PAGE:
The French-speaking liberal party MR wants to reduce the presence of bikes and scooters in Brussels’ pedestrian areas, after tabling a proposal in the Parliament of the Brussels-Capital Region.
David Weytsman, one of the proposal's co-authors, told The Brussels Times that "separate cycling paths need to be built in these zones, or else bikes and scooters will have to be banned" as is already the case in Germany and The Netherlands.
The liberal MP felt compelled to draft the proposal, alongside Anne-Charlotte d'Ursel, after "receiving many testimonies from people with reduced mobility and elder citizens who do not feel safe" in these pedestrian areas such as the one in Brussels' city centre or on Chaussée d’Ixelles.
“I am all for shared spaces," Weytsman stated, "but they do have to be regulated” and proposed that cyclists and riders also get off their vehicles for a 500-metre zone to facilitate the passage for pedestrians.
- Cyclists to be prioritised in new reform of Belgian traffic code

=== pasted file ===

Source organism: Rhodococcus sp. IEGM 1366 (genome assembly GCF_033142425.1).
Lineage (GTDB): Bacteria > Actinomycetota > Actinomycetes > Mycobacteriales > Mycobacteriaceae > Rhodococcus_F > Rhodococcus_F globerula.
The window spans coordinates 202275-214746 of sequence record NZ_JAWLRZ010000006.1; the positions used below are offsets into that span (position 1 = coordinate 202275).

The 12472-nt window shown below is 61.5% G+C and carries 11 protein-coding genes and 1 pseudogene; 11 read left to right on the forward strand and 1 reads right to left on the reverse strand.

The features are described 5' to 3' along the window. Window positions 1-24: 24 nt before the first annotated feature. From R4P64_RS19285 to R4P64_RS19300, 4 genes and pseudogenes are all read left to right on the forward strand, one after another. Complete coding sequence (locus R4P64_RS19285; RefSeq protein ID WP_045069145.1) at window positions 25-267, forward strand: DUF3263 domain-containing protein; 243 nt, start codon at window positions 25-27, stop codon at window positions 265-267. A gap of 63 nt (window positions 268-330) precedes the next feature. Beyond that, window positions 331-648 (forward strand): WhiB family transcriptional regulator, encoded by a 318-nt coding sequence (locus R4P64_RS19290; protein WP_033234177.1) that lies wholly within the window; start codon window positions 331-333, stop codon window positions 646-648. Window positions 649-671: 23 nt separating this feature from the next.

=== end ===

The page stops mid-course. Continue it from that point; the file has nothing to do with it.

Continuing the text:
- Many still unaware of new e-scooter rules in Belgium
- One in two pedestrians admit to using phone while crossing the street
The Brussels-Capital Region Government wants to apply an 8 km/h speed limit in these pedestrian areas, which the liberals claim does little to address the "ever-worsening" road security in the capital. According to Weytsman, this has been worsened by two factors: the emergence of e-scooters and the government’s Good Move traffic plan.
He explained that scooters can be dangerous, as they not only come into contact with pedestrians, cars and public transport but also present a significant risk to riders themselves. Brussels’s Mobility Minister Elke Van den Brandt revealed that, in the first half of 2022 alone, nearly 400 accidents involving scooters occurred across the capital.
MR party members criticised the previously mention traffic reform in parliament, which they claim is "endangering the safety of many people.” However, a study by KU Leuven showed that a similar traffic plan in Ghent had in fact reduced the number of road traffic injuries by 31%.